CHARLOTTE, North Carolina (AP) — Cam Newton says this season is starting to have that "kind of special feeling feel" to it again.

Two years after winning their third straight NFC South title and reaching the Super Bowl, the Carolina Panthers are seemingly rounding into championship form again after back-to-back wins against division foes Atlanta and Tampa Bay.

The Panthers (6-3) are gaining momentum behind the league's No. 1-ranked defense entering Monday night's game against the Miami Dolphins.

"I just like the way that this team is forming together, especially what's been happening in recent weeks or whatever," Newton said. "This team has not been disconnected. We came together."

The Panthers should get a big boost when tight end Greg Olsen returns from a broken foot after next week's bye.

And if Newton and the offense can develop some consistency and the defense can begin forcing turnovers — they only have eight so far this season — the Panthers could be a dangerous team down the stretch.

Carolina's offense has gone through some ups and downs playing the past seven games without Olsen and dealing with the trade of No. 1 wide receiver Kelvin Benjamin to Buffalo.

"We're still striving, knowing that we haven't played our best brand of football yet," Newton said.

The same "kind of special feeling feel" can't be applied to the Dolphins season so far.

Miami lost starting quarterback Ryan Tannehill for the season in training camp, had its offensive line coach resign over an incident where he was videotaped snorting a white powdery substance, and traded running back Jay Ajayi in what has been a drama-filled season.

Still, the Dolphins (4-4) are alive in the AFC despite back-to-back losses to Baltimore and Oakland.

STEWART'S ROLE: It will be interesting to see how the Panthers use running back Jonathan Stewart after the 10-year veteran turned the ball over twice on fumbles last week against the Falcons. Stewart saw his role diminish late in the game as the Panthers turned to rookie Christian McCaffrey, who ran for a career-high 66 yards.

Panthers offensive coordinator Mike Shula insisted he hasn't lost faith in Stewart, even though he is averaging just 2.9 yards per carry. However, McCaffrey hasn't exactly stood out — also averaging a mere 2.9 yards per carry.

HABIT OF TRAILING: The Dolphins haven't had a lead entering the fourth quarter all season, which has hampered their pass rush, coach Adam Gase said.

The front four includes Ndamukong Suh and Cameron Wake and is considered the team's strength, but the Dolphins are only tied for 23rd in the NFL with 16 sacks.

"I'd love for us to lead one of these times," Gase said. "I just want to see us one time with a lead late in the third quarter and going into the fourth quarter, and watch those guys go to work. We haven't given them that opportunity. The offense has really taken it personally that we haven't done that yet."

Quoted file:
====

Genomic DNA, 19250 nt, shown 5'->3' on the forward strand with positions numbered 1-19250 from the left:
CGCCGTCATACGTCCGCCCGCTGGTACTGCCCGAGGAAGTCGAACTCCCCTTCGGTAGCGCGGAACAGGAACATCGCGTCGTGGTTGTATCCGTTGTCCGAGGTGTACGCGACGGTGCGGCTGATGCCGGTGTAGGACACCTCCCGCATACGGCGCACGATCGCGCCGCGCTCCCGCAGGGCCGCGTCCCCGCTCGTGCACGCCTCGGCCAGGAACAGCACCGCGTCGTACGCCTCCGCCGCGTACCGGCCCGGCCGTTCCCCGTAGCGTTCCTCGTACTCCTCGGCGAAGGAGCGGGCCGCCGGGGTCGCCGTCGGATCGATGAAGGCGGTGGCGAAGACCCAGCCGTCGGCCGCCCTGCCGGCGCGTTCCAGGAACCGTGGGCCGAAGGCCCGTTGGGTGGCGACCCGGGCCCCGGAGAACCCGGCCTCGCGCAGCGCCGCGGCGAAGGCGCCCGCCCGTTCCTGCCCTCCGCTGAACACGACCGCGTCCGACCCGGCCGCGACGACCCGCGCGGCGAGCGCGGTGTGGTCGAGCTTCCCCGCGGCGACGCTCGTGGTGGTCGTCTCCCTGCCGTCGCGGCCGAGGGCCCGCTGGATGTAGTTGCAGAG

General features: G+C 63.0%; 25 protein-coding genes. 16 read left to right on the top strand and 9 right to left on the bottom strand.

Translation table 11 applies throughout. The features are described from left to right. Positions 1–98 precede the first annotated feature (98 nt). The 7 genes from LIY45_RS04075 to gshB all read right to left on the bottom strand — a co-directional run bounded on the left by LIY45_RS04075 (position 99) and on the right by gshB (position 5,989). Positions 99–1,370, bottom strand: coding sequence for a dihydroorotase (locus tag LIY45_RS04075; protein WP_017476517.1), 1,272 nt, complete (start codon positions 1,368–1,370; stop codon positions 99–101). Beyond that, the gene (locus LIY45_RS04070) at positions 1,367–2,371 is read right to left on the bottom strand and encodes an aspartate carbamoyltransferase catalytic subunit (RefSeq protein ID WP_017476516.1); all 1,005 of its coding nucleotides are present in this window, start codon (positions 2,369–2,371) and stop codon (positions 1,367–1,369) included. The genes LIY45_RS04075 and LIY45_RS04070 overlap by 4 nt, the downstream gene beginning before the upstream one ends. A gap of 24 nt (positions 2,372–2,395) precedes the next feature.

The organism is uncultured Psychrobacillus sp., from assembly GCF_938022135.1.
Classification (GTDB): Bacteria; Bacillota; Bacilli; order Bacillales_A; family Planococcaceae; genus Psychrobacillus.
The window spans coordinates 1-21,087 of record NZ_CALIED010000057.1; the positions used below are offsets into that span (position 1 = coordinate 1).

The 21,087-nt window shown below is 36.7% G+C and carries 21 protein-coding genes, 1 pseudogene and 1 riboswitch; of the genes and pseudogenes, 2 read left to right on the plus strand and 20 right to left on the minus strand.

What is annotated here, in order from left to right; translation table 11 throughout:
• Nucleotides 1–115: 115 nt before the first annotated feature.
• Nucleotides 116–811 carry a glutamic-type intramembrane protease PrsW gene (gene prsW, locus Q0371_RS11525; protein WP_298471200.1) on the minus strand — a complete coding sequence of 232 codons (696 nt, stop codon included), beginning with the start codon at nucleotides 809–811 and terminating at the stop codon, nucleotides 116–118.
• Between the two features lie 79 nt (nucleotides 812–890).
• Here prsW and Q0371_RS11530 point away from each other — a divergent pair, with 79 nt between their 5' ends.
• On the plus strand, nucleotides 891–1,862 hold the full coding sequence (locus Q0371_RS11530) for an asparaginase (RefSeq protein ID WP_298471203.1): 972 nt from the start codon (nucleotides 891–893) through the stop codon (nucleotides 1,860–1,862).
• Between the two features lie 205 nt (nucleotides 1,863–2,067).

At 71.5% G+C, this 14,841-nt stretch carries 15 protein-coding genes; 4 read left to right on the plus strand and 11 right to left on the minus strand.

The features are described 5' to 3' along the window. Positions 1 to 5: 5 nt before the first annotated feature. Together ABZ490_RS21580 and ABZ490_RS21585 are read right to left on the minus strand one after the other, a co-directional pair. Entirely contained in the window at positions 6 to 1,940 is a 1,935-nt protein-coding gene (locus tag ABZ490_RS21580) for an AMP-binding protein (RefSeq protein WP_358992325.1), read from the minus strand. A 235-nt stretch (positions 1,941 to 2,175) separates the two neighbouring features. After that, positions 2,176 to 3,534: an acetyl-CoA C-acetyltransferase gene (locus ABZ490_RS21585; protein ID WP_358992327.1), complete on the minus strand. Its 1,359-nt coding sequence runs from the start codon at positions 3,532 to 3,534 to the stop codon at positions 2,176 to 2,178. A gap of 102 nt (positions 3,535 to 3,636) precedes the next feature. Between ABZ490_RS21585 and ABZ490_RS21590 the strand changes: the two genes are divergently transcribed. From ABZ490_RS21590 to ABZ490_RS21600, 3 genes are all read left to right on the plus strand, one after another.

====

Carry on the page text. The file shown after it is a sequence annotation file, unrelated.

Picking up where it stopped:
RECEIVING BACKS: Panthers linebacker Thomas Davis complimented the Dolphins running back tandem of Damien Williams and Kenyan Drake this week, saying they certainly "look the part." Williams and Drake have seen increased roles after the team traded Ajayi to the Eagles.

Jay Cutler completed all 12 throws to his running backs against Oakland — something Davis said the Panthers must key on this week. "For us as a defense we understand that they are getting the ball to their backs," Davis said.

BIG MATCHUP: Suh had a strip sack last week and looks forward to chasing Newton.

The 6-6, 260-pound Newton can be a nightmare in the open field, but the 6-4, 305-pound Suh doesn't figure the Panthers quarterback will try to steamroll him.

"Cam is a little bit different," Suh said. "He feels he can overpower through most tackles, especially when he sees little guys. But I have noticed when he's going against bigger guys, he's going to shy away a little bit."

Newton has led the Panthers in rushing in each of the past four games.

TAKEAWAY TIME: The Panthers have four takeaways in the past two games — something middle linebacker Luke Kuechly hopes is the beginning of a trend.

"I don't know what is going on, but we just haven't been able to get the ball out as much," Kuechly said. "... Sometimes the ball finds you and sometimes we have to keep punching at the ball, holding guys up and keep trying to rip that ball out."

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AP Sports Writer Steven Wine in Miami contributed to this report.

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